Agnes was a successful career woman, an established beloved teacher and is a phenomenal mother and grandmother. 
She remains independent, loves life, and her family.
She is highly motivated to share her friendship and affection, remaining generous in giving of her knowledge and experience, freely sharing her memories of simpler, beloved times in Bristol Borough.

Recommend a “Spotlight”. E-mail

5 year old Agnes w/ her mother, Maria  [about 35] 1930
15 years old
designed the sweater and knitted it herself!
Julia “Jule” Palowez, Lenora "Lee' Melidio, Agnes  4.08.1948
modeling a fur coat
Trenton Sunday- Times Adviser
August 17, 1947
Agnes was the only teacher invited to the 
BHS 1964 Class   40th Reunion
A message from Shiela: 
 It would help our family if you could include the following announcement, either in the church bulletin, or during the announcements of those who have died at mass:

Agnes Ann Dick, a lifelong resident of Bristol PA and communicant at St. Mark’s Church, passed away on Thursday, January 29th, 2015, in Cincinnati, Ohio. For her last two years she had been residing with her daughter Sonya Bosken, as independent living became more difficult. She missed Bristol very much, and especially her friends and activities involving St. Mark’s church. Her family wishes to thank all her Bristol friends for the many happy memories and companionship they shared with her over the years. Her ashes will be brought back to Bristol in the summer, for burial near her parents at St. Mark’s Cemetery. 
Exact details will be announced in the future.
 Sheila Kucko, daughter


Posted: Sunday, February 8, 2015 5:07 pm  

Agnes Ann Dick entered into eternal peace on Thursday, Jan. 29, 2015.

She was born in December of 1924 in the town of Wallington, N.J. to Maria Machala (d.1973) and Stephen Virostek (d.1955). She spent her early years in her parents' small towns of Michal'any and Medzany, Slovakia.
The family moved to the U.S. in the early 1930's, and soon made Bristol Pa. their permanent home. She went to Bristol schools, graduating from Bristol Jr.-Sr. High School in 1942. She got both her B.S. in Education in 1962 and her Ed.M. in 1965 from Temple University.

Agnes then began a long career as a Commercial Arts teacher and advisor at Bristol Jr.-Sr. High School. She was a demanding teacher who expected the best from her students. The continued respect and gratitude from those students who heeded her lessons was a constant source of pride and fulfillment to her over the years.

Agnes had a passion for ballroom dancing, which she did as often as she could. She often said she wanted to 'die on the dance floor' and probably would have if her dancing legs hadn't given out on her a few years ago. We know she is dancing in heaven already! Thank you Gloria and Tony for driving her to many dances.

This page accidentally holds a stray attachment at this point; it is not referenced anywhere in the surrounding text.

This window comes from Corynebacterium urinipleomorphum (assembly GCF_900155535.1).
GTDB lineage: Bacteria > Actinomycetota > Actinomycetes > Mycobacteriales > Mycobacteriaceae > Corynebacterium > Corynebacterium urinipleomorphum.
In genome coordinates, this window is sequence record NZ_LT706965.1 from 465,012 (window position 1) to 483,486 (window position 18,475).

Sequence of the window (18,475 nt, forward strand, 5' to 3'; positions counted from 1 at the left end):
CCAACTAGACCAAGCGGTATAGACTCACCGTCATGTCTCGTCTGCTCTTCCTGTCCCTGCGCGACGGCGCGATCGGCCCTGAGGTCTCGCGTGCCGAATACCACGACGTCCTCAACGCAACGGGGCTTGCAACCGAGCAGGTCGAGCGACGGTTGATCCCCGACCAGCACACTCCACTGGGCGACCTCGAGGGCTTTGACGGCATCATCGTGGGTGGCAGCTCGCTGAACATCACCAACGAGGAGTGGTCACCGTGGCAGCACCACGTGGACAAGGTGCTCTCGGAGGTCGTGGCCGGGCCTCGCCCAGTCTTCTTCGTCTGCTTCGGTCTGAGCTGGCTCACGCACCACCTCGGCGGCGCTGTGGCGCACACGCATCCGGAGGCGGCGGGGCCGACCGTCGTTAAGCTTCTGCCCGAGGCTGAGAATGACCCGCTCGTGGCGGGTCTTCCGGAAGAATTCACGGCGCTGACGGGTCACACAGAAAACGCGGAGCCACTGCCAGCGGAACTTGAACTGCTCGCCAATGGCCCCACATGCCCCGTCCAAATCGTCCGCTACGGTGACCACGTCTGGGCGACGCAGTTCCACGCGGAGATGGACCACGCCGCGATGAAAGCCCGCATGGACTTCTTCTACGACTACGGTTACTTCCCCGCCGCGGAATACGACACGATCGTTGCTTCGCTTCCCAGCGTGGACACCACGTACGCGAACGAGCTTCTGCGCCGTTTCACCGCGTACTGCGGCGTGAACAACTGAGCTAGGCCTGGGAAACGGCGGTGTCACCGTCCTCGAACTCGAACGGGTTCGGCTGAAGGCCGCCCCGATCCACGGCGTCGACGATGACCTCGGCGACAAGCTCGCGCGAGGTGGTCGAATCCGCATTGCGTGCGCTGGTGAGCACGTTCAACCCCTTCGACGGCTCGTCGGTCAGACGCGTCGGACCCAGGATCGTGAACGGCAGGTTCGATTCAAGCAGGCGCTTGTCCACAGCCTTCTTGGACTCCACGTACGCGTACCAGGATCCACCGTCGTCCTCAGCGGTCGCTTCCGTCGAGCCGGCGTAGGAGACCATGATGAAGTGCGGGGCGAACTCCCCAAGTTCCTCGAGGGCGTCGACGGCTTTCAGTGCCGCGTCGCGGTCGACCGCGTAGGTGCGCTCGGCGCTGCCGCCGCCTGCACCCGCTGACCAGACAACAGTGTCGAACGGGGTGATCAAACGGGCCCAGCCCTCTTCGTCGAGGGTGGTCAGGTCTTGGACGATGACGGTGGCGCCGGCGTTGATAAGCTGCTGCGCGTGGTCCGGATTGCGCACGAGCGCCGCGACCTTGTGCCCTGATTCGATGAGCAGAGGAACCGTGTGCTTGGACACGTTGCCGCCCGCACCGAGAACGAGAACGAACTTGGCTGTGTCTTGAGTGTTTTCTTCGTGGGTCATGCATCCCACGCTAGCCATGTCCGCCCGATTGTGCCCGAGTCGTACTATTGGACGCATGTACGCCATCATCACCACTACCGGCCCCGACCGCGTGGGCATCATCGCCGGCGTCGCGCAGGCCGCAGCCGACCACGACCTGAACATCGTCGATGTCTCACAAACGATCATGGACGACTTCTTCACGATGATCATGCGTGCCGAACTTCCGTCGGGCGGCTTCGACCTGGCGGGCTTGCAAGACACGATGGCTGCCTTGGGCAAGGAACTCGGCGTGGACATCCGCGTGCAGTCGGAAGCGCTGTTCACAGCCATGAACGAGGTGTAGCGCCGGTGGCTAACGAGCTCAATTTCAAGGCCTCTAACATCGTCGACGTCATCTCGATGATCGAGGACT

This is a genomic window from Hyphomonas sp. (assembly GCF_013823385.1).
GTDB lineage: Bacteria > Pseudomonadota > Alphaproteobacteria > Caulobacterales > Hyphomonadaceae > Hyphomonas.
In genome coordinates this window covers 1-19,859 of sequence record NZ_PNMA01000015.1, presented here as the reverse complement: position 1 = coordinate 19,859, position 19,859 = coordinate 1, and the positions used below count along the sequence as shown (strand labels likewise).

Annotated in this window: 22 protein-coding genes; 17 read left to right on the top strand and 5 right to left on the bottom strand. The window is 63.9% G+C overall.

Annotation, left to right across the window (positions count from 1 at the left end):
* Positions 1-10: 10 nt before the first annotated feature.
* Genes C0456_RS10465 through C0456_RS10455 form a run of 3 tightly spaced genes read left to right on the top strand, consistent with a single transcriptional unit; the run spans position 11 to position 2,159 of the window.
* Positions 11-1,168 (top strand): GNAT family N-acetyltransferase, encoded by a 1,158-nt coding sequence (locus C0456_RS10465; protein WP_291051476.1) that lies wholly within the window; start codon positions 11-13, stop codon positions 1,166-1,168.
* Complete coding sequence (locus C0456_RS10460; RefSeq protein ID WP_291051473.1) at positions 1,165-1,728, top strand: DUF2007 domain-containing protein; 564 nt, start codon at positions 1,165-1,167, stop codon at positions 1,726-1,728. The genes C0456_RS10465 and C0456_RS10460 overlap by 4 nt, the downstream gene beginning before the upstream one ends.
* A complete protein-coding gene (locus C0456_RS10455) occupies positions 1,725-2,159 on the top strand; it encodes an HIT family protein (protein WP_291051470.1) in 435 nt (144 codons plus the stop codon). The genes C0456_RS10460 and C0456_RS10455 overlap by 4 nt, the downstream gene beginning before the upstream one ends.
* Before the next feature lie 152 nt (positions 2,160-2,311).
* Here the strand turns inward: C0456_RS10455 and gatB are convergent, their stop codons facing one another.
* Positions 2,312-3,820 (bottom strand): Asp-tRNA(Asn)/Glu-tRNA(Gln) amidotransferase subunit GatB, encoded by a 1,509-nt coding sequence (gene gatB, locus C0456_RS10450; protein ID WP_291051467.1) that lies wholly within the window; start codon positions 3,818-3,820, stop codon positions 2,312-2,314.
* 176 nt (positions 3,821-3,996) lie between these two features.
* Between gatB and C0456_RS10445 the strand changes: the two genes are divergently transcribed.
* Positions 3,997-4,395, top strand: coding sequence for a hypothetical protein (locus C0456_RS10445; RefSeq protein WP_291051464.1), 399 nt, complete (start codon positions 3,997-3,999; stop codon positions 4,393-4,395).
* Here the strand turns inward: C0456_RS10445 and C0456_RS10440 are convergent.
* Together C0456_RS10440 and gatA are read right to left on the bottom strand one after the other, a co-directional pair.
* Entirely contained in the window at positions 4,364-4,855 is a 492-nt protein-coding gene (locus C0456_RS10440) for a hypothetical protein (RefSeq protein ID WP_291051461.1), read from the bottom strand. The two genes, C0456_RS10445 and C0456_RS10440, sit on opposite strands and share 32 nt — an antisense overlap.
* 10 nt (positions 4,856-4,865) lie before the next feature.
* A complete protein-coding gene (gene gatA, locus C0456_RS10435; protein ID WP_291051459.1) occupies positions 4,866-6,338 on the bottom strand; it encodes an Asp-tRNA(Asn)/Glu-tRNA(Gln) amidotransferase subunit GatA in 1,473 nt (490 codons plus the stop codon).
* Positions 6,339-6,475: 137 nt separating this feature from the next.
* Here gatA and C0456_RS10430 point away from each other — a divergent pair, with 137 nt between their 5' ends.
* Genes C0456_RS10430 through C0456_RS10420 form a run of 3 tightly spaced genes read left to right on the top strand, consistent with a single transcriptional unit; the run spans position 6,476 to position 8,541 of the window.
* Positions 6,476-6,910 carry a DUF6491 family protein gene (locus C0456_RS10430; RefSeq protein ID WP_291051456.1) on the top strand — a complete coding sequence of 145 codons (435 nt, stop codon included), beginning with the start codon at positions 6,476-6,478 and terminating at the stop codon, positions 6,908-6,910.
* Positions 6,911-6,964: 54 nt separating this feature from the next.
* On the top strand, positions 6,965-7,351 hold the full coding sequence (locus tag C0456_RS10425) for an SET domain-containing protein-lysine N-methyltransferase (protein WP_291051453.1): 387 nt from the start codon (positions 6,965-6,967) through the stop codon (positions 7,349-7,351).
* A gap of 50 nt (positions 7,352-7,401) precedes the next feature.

Agnes was a communicant of St. Mark's Catholic Church in Bristol. St. Mark's was an integral part of her life and she attended daily Mass and was active in many church activities.

Agnes lived in her Taft Street home in Bristol for over 70 years. She was an only child, and it was a comfort to know many in Bristol cared for her as though she was family. Since both daughters lived out of state, they wish to thank all those who visited and helped her over the years, especially Henry and Diane Waxmonsky, Marie and Paul Carroll, Dave Marozzi, Mary Kehoe, and the 'gang' from the Radcliffe Café.

She is survived by her daughters, Sheila Kucko of South Windsor, Conn. and her incredible caretakers, Sonya Bosken and her husband, Fred, of Cincinnati, Ohio, and her granddaughter, Melanie Kucko of Farmington, Conn. She is also survived by her goddaughters, Marie Carroll and her husband, Paul, of Bristol, Pa. and Monique Principi; extended family, Evelyn and Emil Kucko of Willington, Conn. and her almost 'sister', Madeline Cimusz and family.

We couldn't have asked for a more wonderful mother. In everything she did, she always put our best interests first in her life. She always said, 'I don't know what I'd do without you girls.' Despite the passing years and the weakening of her body and her mind, she never let us forget how important we were to her. It is difficult to imagine what we now have to face without her.

She lost many loved ones over the years - her parents and dear friends - and we know she was ready to see them again....
Her wish was to be buried with her parents. Interment will be in St. Mark's Cemetery in Bristol, Pa. during the summer of 2015. The date for a memorial service is TBD and will be announced when plans are finalized.

To honor Agnes's life, donations may be made in her name to St. Mark Church, Bristol Pa., Cemetery Perpetual Care Fund.
An online obituary is available at for anyone wishing to share memories.